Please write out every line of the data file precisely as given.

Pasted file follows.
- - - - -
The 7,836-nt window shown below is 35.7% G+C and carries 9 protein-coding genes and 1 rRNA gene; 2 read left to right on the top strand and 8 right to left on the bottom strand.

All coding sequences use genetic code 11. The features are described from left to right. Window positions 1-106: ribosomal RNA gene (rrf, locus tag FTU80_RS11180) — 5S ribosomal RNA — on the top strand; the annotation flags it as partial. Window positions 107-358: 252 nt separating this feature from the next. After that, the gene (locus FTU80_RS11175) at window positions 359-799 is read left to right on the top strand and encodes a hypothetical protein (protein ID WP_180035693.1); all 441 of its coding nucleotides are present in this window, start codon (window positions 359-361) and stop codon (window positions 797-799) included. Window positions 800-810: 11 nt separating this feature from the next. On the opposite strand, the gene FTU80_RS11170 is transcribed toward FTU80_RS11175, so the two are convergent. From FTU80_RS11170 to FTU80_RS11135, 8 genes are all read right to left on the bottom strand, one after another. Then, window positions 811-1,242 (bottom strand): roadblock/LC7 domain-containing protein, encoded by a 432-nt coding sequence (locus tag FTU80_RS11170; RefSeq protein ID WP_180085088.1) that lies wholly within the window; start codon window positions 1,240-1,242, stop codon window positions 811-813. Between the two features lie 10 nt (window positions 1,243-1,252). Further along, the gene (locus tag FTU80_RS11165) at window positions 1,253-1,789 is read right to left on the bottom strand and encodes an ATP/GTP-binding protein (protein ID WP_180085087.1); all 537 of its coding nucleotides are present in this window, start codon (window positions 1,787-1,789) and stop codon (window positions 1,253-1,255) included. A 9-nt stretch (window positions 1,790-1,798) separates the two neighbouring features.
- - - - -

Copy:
The 7,836-nt window shown below is 35.7% G+C and carries 9 protein-coding genes and 1 rRNA gene; 2 read left to right on the top strand and 8 right to left on the bottom strand.

All coding sequences use genetic code 11. The features are described from left to right. Window positions 1-106: ribosomal RNA gene (rrf, locus tag FTU80_RS11180) — 5S ribosomal RNA — on the top strand; the annotation flags it as partial. Window positions 107-358: 252 nt separating this feature from the next. After that, the gene (locus FTU80_RS11175) at window positions 359-799 is read left to right on the top strand and encodes a hypothetical protein (protein ID WP_180035693.1); all 441 of its coding nucleotides are present in this window, start codon (window positions 359-361) and stop codon (window positions 797-799) included. Window positions 800-810: 11 nt separating this feature from the next. On the opposite strand, the gene FTU80_RS11170 is transcribed toward FTU80_RS11175, so the two are convergent. From FTU80_RS11170 to FTU80_RS11135, 8 genes are all read right to left on the bottom strand, one after another. Then, window positions 811-1,242 (bottom strand): roadblock/LC7 domain-containing protein, encoded by a 432-nt coding sequence (locus tag FTU80_RS11170; RefSeq protein ID WP_180085088.1) that lies wholly within the window; start codon window positions 1,240-1,242, stop codon window positions 811-813. Between the two features lie 10 nt (window positions 1,243-1,252). Further along, the gene (locus tag FTU80_RS11165) at window positions 1,253-1,789 is read right to left on the bottom strand and encodes an ATP/GTP-binding protein (protein ID WP_180085087.1); all 537 of its coding nucleotides are present in this window, start codon (window positions 1,787-1,789) and stop codon (window positions 1,253-1,255) included. A 9-nt stretch (window positions 1,790-1,798) separates the two neighbouring features.